Just because you are good at something doesn't mean it is your life's calling. It took me a lot of years to finally learn that. I'm a good writer. I have always been a good writer. Sometimes I've had brushes with great writing, but we'll stick to calling me a good writer; not because I'm humble, but because I am well-read and know perfectly well that there are hundreds, maybe thousands or even hundreds of thousands that write way better than I ever will. I'm pretty sure that the number doesn't hit the million mark, though, so I feel pretty secure with "good". Anyway, why am I writing this, then? Because, after all, I AM a writer. Writing, I like to say, is my first language. Talk to me in person and I will repeat myself. I will get ahead of myself. I will stumble and I will fail to successfully communicate sometimes. All of that happens a lot less when I write. I like writing. I like using words, letting them be all they can be instead of just the utilitarian tools they spend most of their time being.
I'm also a mother, a soon-to-be ministerial student (but also an atheist! Yay for Unitarian Universalism!), a spouse, a wise woman, a bird oracle, bisexual, deep, creative, intuitive, reasonable, rational, analytical, skeptical, a realistic optimist or optimistic realist, and probably a thousand more things, but there's my off-the-cuff me.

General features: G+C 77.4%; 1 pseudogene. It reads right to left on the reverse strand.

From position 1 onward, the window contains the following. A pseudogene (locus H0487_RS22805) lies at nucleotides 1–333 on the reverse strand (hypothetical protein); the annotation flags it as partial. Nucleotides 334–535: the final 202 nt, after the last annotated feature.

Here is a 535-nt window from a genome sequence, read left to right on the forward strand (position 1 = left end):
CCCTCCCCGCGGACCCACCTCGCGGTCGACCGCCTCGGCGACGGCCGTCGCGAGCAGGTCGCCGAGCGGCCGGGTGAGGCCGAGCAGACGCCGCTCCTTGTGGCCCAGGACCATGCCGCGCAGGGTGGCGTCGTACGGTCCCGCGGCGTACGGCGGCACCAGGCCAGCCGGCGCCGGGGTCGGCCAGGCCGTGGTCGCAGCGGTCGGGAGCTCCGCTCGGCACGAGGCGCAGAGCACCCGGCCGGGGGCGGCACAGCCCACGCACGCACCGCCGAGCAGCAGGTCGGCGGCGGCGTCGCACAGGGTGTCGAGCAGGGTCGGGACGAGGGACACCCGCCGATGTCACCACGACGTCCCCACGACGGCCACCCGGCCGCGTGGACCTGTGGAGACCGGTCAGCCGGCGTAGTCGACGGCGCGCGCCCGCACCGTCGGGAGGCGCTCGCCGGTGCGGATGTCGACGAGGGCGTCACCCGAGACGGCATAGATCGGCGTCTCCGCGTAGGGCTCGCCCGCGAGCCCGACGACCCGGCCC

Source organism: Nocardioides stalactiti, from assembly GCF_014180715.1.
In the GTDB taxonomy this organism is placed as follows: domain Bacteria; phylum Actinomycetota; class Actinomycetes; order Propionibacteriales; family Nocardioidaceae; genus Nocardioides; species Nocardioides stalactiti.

Ready for some poetry? Here's what I consider an example of one of my brushes with being a great writer. (Hey, I forgot to put "poet" in that list, didn't I? Oops. :))
I stare in the mirror.
Green eyes stare back through rectangular spectacles
set on a round face.
Nose slightly too large, cupid’s bow lips tilt slightly down on the left side.
Silver streaks through hair that, despite the romance novel provenance, can only be described as chestnut.
This, then, is me, aged 37, mother of two children, beloved wife of fifteen years.
Still, inside me, the Milky Way swirls in mad, beautiful spirals.
Wild horses run through green, green fields, wind whipped manes trailing.
A little girl cowers in fear, hiding behind billowing, stifling curtains.
A prancing princess, a jaded, sensual madame, a wicked witch flash by.
There is all this to me and more, like the promise of some bad commercial, but real.
The greatest gift of my childhood was being a child for elderly people.
Trembling hands and white hair and gentle, gentle touches and smiles.
I loved them, each and every one, and I was old and young at once and I always would be.
And here I am, turning the wheel of my life, shifting downward even as I work out five days a week
For the first time in my life, I understand the magic heat that suffuses a body at just the right point of exertion, where you slip outside time for a while.
Time, which has always been so fluid for me, no wonder I wear a watch,
to hold on to the fleeing moments,
to check where I’m supposed to be and what I’m supposed to be doing because my mind has too many other things to do.
How was I ever, ever bored?
Who am I? Who are youuu, asked the caterpillar, and I answer
With silence ticking in my ears
I am my father’s daughter, my mother’s challenge, my grandmother’s pet, my grandfather’s angel.
I am my husband’s world, my children’s strength, my loved one’s comfort.
I am a mad, wild, boring, safe, wicked, sensible, something or other of a thing.
There’s light in my eyes.
There’s love in my (old, old) soul.
There’s one foot in front of the other
One way or another.
I’m walking my road.
What about you?
I'm 39 now, and life knocked me off the exercise wagon, but the rest of it is still true. Welcome to this part of my journey. I hope we enjoy walking together.